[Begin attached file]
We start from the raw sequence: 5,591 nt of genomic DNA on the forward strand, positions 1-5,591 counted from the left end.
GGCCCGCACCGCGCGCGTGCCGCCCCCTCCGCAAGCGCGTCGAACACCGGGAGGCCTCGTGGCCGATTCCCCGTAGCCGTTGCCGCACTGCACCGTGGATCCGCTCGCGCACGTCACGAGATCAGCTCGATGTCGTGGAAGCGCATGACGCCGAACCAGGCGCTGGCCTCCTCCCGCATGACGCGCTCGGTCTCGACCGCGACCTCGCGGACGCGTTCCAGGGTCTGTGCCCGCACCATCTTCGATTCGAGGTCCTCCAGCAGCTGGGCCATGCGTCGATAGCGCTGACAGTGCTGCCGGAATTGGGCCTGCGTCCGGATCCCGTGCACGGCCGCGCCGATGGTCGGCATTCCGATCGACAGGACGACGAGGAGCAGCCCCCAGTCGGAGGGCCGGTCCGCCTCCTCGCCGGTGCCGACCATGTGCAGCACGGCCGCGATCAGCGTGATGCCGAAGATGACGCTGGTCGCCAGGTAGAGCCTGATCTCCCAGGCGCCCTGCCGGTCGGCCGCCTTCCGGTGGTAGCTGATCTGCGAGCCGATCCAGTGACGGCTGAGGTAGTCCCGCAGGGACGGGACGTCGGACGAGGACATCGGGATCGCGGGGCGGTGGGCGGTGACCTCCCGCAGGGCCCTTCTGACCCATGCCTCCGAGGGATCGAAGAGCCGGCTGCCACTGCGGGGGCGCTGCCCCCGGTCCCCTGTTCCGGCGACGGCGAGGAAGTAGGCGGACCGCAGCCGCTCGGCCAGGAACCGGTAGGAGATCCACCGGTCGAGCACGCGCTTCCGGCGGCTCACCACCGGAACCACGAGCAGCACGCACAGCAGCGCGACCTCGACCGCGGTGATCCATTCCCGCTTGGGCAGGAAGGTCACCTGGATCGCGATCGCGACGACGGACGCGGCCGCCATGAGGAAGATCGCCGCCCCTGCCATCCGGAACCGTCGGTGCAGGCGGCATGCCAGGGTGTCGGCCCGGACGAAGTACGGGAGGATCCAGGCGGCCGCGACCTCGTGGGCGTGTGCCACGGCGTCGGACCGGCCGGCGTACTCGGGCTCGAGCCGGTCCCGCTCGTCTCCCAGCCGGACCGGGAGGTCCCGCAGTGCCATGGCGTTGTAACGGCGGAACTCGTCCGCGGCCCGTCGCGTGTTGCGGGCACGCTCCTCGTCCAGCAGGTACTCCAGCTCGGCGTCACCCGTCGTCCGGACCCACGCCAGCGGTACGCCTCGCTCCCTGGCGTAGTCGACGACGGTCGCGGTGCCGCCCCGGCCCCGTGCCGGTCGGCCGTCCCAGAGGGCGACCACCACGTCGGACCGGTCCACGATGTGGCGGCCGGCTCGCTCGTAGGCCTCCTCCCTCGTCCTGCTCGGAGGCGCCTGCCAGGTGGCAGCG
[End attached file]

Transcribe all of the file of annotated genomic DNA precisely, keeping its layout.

We start from the raw sequence: 5,591 nt of genomic DNA on the forward strand, positions 1-5,591 counted from the left end.
GGCCCGCACCGCGCGCGTGCCGCCCCCTCCGCAAGCGCGTCGAACACCGGGAGGCCTCGTGGCCGATTCCCCGTAGCCGTTGCCGCACTGCACCGTGGATCCGCTCGCGCACGTCACGAGATCAGCTCGATGTCGTGGAAGCGCATGACGCCGAACCAGGCGCTGGCCTCCTCCCGCATGACGCGCTCGGTCTCGACCGCGACCTCGCGGACGCGTTCCAGGGTCTGTGCCCGCACCATCTTCGATTCGAGGTCCTCCAGCAGCTGGGCCATGCGTCGATAGCGCTGACAGTGCTGCCGGAATTGGGCCTGCGTCCGGATCCCGTGCACGGCCGCGCCGATGGTCGGCATTCCGATCGACAGGACGACGAGGAGCAGCCCCCAGTCGGAGGGCCGGTCCGCCTCCTCGCCGGTGCCGACCATGTGCAGCACGGCCGCGATCAGCGTGATGCCGAAGATGACGCTGGTCGCCAGGTAGAGCCTGATCTCCCAGGCGCCCTGCCGGTCGGCCGCCTTCCGGTGGTAGCTGATCTGCGAGCCGATCCAGTGACGGCTGAGGTAGTCCCGCAGGGACGGGACGTCGGACGAGGACATCGGGATCGCGGGGCGGTGGGCGGTGACCTCCCGCAGGGCCCTTCTGACCCATGCCTCCGAGGGATCGAAGAGCCGGCTGCCACTGCGGGGGCGCTGCCCCCGGTCCCCTGTTCCGGCGACGGCGAGGAAGTAGGCGGACCGCAGCCGCTCGGCCAGGAACCGGTAGGAGATCCACCGGTCGAGCACGCGCTTCCGGCGGCTCACCACCGGAACCACGAGCAGCACGCACAGCAGCGCGACCTCGACCGCGGTGATCCATTCCCGCTTGGGCAGGAAGGTCACCTGGATCGCGATCGCGACGACGGACGCGGCCGCCATGAGGAAGATCGCCGCCCCTGCCATCCGGAACCGTCGGTGCAGGCGGCATGCCAGGGTGTCGGCCCGGACGAAGTACGGGAGGATCCAGGCGGCCGCGACCTCGTGGGCGTGTGCCACGGCGTCGGACCGGCCGGCGTACTCGGGCTCGAGCCGGTCCCGCTCGTCTCCCAGCCGGACCGGGAGGTCCCGCAGTGCCATGGCGTTGTAACGGCGGAACTCGTCCGCGGCCCGTCGCGTGTTGCGGGCACGCTCCTCGTCCAGCAGGTACTCCAGCTCGGCGTCACCCGTCGTCCGGACCCACGCCAGCGGTACGCCTCGCTCCCTGGCGTAGTCGACGACGGTCGCGGTGCCGCCCCGGCCCCGTGCCGGTCGGCCGTCCCAGAGGGCGACCACCACGTCGGACCGGTCCACGATGTGGCGGCCGGCTCGCTCGTAGGCCTCCTCCCTCGTCCTGCTCGGAGGCGCCTGCCAGGTGGCAGCG